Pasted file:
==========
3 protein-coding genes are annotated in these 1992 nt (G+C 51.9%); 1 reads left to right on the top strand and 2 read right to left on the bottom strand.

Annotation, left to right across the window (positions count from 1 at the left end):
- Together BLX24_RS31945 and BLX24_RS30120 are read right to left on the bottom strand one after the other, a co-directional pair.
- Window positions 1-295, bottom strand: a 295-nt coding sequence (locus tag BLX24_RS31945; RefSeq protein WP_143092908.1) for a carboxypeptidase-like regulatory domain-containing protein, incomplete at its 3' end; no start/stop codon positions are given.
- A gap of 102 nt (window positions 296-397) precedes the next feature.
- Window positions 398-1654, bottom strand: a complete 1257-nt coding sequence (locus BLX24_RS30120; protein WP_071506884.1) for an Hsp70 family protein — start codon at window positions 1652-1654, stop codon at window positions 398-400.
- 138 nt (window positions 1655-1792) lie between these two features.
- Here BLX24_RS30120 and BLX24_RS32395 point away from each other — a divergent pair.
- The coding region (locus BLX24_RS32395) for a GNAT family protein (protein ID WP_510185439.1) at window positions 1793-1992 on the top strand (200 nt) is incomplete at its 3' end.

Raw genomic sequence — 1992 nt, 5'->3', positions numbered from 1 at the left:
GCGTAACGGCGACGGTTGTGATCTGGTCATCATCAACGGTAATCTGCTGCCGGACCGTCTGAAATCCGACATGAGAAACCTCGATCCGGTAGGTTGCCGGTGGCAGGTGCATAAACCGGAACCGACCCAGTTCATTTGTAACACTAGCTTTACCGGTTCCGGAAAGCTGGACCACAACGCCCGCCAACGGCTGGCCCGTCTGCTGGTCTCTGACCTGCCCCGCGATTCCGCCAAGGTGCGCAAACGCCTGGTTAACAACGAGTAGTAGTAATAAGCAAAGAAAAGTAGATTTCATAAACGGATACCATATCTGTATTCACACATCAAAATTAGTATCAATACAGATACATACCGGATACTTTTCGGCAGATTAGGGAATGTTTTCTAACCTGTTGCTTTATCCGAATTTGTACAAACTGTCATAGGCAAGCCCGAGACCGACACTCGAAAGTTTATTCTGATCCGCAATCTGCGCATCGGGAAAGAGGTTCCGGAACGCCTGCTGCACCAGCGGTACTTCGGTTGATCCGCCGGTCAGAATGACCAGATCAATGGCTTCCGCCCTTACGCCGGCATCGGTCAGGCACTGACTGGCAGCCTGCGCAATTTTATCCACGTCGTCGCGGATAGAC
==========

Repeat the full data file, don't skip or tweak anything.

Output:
3 protein-coding genes are annotated in these 1992 nt (G+C 51.9%); 1 reads left to right on the top strand and 2 read right to left on the bottom strand.

Annotation, left to right across the window (positions count from 1 at the left end):
- Together BLX24_RS31945 and BLX24_RS30120 are read right to left on the bottom strand one after the other, a co-directional pair.
- Window positions 1-295, bottom strand: a 295-nt coding sequence (locus tag BLX24_RS31945; RefSeq protein WP_143092908.1) for a carboxypeptidase-like regulatory domain-containing protein, incomplete at its 3' end; no start/stop codon positions are given.
- A gap of 102 nt (window positions 296-397) precedes the next feature.
- Window positions 398-1654, bottom strand: a complete 1257-nt coding sequence (locus BLX24_RS30120; protein WP_071506884.1) for an Hsp70 family protein — start codon at window positions 1652-1654, stop codon at window positions 398-400.
- 138 nt (window positions 1655-1792) lie between these two features.
- Here BLX24_RS30120 and BLX24_RS32395 point away from each other — a divergent pair.
- The coding region (locus BLX24_RS32395) for a GNAT family protein (protein ID WP_510185439.1) at window positions 1793-1992 on the top strand (200 nt) is incomplete at its 3' end.

Raw genomic sequence — 1992 nt, 5'->3', positions numbered from 1 at the left:
GCGTAACGGCGACGGTTGTGATCTGGTCATCATCAACGGTAATCTGCTGCCGGACCGTCTGAAATCCGACATGAGAAACCTCGATCCGGTAGGTTGCCGGTGGCAGGTGCATAAACCGGAACCGACCCAGTTCATTTGTAACACTAGCTTTACCGGTTCCGGAAAGCTGGACCACAACGCCCGCCAACGGCTGGCCCGTCTGCTGGTCTCTGACCTGCCCCGCGATTCCGCCAAGGTGCGCAAACGCCTGGTTAACAACGAGTAGTAGTAATAAGCAAAGAAAAGTAGATTTCATAAACGGATACCATATCTGTATTCACACATCAAAATTAGTATCAATACAGATACATACCGGATACTTTTCGGCAGATTAGGGAATGTTTTCTAACCTGTTGCTTTATCCGAATTTGTACAAACTGTCATAGGCAAGCCCGAGACCGACACTCGAAAGTTTATTCTGATCCGCAATCTGCGCATCGGGAAAGAGGTTCCGGAACGCCTGCTGCACCAGCGGTACTTCGGTTGATCCGCCGGTCAGAATGACCAGATCAATGGCTTCCGCCCTTACGCCGGCATCGGTCAGGCACTGACTGGCAGCCTGCGCAATTTTATCCACGTCGTCGCGGATAGAC